|by Howard Stephenson|
Justice Oliver Wendell Holmes once said that no man’s life, liberty, or property are safe while the legislature is in session.
The truth of that statement is reason enough to oppose both versions of a constitutional amendment being proposed at the current Utah Legislature.
Both HJR 13 (Bennion) and SJR 5 (Hickman) would allow the legislature to call itself into special session. One would require a two-thirds majority of each house while the other would allow a simple majority of each house to call a special session, or a joint call by the President of the Senate and the Speaker of the House.
The Utah Constitution currently allows only the Governor to call the legislature into special session and even then, only the Governor can set the issues which may be considered in the special session. This check and balance ensures that the power of enacting new legislation is strictly controlled.
Legislators love to legislate. But the problem is that new laws tend to erode the liberties of the people. New laws usually expand government, impose new taxes, new regulations, new licenses, and new restrictions while leaving the people with less money and fewer liberties. It is rare that legislation repeals laws or limits government or restores liberties.
That’s why the rules which govern each General Session are actually designed to prevent legislation from being enacted. Each proposal must first make it past the rules committee and then survive a legislative committee hearing in the originating house where opponents of the legislation are allowed to make their cases. The public has an opportunity to be heard. The bill then goes to the floor for debate and a vote and — in the Senate — a second floor vote on different day. The bill then goes to the opposite house where it undergoes the same scrutiny. The Governor then gets his opportunity to veto the measure.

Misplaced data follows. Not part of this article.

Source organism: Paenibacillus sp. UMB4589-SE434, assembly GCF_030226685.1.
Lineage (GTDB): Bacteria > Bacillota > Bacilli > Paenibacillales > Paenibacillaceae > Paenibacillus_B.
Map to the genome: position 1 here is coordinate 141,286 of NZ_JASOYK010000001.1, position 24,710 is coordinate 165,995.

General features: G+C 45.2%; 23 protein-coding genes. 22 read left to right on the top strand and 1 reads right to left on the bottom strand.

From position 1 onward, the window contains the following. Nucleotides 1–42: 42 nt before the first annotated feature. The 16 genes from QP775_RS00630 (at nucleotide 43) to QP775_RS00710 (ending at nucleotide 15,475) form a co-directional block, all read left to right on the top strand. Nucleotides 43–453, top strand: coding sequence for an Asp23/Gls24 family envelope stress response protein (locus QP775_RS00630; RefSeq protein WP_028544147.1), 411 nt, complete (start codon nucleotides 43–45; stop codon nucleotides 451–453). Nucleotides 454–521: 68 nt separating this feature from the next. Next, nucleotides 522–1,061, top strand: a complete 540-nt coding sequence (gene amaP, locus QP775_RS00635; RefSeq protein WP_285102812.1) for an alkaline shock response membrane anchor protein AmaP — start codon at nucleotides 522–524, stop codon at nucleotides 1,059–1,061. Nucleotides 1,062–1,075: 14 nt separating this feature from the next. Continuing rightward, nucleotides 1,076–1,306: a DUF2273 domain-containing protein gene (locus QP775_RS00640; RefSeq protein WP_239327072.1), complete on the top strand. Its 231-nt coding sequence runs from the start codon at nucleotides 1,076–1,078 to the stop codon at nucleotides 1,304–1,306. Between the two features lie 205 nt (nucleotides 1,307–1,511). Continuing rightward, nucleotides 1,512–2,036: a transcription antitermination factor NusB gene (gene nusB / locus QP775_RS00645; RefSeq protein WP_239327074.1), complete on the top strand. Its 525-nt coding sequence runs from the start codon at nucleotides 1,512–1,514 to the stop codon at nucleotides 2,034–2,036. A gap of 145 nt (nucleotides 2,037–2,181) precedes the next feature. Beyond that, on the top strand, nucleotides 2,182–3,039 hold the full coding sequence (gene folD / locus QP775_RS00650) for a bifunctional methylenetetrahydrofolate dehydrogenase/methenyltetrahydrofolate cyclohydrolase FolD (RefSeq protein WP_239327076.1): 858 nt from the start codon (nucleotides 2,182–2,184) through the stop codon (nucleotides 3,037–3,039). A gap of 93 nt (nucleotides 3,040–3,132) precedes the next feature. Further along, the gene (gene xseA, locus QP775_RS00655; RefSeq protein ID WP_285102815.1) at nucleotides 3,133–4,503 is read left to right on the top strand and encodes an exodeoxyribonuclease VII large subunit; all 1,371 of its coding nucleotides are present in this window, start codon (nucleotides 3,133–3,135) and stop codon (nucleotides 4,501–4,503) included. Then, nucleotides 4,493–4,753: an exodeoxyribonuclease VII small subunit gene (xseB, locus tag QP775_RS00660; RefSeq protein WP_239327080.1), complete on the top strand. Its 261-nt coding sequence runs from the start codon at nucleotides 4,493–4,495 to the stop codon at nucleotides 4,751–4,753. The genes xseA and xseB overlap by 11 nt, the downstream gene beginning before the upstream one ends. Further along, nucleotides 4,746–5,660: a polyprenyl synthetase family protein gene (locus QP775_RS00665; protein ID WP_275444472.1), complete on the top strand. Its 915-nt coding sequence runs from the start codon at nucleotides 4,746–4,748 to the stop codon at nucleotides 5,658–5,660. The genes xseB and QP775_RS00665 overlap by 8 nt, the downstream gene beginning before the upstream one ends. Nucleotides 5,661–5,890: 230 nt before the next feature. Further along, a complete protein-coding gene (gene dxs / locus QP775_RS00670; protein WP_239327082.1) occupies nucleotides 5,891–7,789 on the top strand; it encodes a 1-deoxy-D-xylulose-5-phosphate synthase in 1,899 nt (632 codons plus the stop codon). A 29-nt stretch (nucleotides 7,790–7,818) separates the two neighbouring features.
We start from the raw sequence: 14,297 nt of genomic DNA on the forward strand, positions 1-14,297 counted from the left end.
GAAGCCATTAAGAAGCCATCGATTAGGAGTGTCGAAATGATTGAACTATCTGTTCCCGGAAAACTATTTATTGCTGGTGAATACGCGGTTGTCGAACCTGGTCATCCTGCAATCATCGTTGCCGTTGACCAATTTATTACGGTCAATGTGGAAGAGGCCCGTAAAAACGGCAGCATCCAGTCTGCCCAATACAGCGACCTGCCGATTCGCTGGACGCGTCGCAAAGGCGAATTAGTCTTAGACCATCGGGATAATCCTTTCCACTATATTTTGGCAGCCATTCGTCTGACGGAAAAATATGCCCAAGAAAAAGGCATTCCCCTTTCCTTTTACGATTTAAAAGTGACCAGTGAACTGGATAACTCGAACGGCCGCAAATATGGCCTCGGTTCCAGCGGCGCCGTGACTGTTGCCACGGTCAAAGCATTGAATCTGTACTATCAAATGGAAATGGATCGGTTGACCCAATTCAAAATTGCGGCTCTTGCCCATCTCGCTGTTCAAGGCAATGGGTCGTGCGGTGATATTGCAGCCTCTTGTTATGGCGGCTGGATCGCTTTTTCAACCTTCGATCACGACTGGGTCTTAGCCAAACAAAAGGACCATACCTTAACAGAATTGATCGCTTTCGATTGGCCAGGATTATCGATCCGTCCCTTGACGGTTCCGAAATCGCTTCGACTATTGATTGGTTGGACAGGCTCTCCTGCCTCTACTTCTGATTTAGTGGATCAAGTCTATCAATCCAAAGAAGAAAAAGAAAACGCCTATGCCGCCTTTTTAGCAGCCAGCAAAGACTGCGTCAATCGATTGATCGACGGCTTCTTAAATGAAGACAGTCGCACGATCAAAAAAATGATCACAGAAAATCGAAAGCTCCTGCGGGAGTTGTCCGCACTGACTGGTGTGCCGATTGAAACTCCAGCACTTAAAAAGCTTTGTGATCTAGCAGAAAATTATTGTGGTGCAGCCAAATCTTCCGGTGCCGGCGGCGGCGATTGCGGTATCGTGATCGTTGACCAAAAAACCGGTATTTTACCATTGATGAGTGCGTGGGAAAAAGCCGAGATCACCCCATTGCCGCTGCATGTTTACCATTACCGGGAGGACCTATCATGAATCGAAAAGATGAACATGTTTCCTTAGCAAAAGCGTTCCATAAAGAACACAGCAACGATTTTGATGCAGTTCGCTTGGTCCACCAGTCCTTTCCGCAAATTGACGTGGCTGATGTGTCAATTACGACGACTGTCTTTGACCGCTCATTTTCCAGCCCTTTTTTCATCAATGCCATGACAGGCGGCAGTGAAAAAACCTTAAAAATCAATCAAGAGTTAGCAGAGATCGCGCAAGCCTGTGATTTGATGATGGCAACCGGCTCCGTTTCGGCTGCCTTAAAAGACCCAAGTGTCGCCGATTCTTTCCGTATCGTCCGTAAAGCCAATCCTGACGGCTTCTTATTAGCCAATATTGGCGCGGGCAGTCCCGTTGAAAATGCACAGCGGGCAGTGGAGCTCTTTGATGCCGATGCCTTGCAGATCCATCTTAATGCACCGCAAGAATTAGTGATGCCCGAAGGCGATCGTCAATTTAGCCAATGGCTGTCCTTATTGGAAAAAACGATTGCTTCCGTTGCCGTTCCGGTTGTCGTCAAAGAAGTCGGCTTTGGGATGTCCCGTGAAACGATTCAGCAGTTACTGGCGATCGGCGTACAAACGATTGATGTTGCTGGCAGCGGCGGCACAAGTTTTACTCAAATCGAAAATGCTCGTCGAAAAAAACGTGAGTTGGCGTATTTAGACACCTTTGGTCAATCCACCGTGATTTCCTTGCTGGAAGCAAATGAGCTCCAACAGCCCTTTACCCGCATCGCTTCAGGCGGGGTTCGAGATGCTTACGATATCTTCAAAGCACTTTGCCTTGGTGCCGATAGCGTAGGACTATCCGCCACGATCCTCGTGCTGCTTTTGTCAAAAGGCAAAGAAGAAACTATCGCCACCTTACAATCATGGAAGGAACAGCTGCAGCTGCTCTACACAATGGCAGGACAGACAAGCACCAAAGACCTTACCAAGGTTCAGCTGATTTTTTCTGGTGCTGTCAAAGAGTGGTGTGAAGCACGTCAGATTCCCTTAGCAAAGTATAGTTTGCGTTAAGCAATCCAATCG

Ultimately a bill has to survive the 38-15-1 rule to become law: Thirty-eight favorable votes in the 75-member House of Representatives, 15 affirmative votes in the 29-member Senate and the approval of the Governor. That’s pretty good protection against bad laws.
However, special sessions don’t provide these protections because the bills aren’t required to suffer the perils of the committee process. There aren’t as many opportunities to kill bad legislation in special sessions as there are in a general session. In a special session bills are usually passed in both houses on the same day, without the public input provided through committee hearings.
A special session is an accident waiting to happen.
Removing the limit to the legislature’s ability to call itself into session is like removing the brakes from a truck before it heads down Parley’s Canyon.
Legislators can consider any legislation they want during the annual 45-day regular session. This should provide sufficient opportunities for legislating, unless the legislative branch can convince the executive branch of the need for a special session. The only justification I can think of for the legislature to bypass the Governor is if there is an emergency in which legislators could only consider cutting taxes and spending.
But that’s not what’s being proposed.
A constitutional amendment requires a two-thirds favorable vote in each house to place the question on the November ballot. Hopefully, if legislators approve this concept in its present form, the voters will have the good sense to reject it.